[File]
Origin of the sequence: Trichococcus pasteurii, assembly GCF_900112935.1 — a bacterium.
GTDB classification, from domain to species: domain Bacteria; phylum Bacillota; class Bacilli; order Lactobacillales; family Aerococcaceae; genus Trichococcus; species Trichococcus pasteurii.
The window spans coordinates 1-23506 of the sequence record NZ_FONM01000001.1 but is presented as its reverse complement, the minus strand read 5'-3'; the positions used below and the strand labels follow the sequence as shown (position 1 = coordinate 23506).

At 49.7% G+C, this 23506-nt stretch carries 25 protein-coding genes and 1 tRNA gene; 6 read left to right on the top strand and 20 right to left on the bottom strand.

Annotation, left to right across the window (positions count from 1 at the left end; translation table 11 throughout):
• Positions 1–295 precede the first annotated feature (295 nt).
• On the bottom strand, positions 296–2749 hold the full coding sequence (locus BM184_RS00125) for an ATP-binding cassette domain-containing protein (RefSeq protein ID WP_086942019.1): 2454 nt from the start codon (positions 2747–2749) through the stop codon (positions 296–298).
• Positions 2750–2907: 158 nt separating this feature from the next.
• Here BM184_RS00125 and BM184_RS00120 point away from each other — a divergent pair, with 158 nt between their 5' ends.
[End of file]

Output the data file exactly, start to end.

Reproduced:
Origin of the sequence: Trichococcus pasteurii, assembly GCF_900112935.1 — a bacterium.
GTDB classification, from domain to species: domain Bacteria; phylum Bacillota; class Bacilli; order Lactobacillales; family Aerococcaceae; genus Trichococcus; species Trichococcus pasteurii.
The window spans coordinates 1-23506 of the sequence record NZ_FONM01000001.1 but is presented as its reverse complement, the minus strand read 5'-3'; the positions used below and the strand labels follow the sequence as shown (position 1 = coordinate 23506).

At 49.7% G+C, this 23506-nt stretch carries 25 protein-coding genes and 1 tRNA gene; 6 read left to right on the top strand and 20 right to left on the bottom strand.

Annotation, left to right across the window (positions count from 1 at the left end; translation table 11 throughout):
• Positions 1–295 precede the first annotated feature (295 nt).
• On the bottom strand, positions 296–2749 hold the full coding sequence (locus BM184_RS00125) for an ATP-binding cassette domain-containing protein (RefSeq protein ID WP_086942019.1): 2454 nt from the start codon (positions 2747–2749) through the stop codon (positions 296–298).
• Positions 2750–2907: 158 nt separating this feature from the next.
• Here BM184_RS00125 and BM184_RS00120 point away from each other — a divergent pair, with 158 nt between their 5' ends.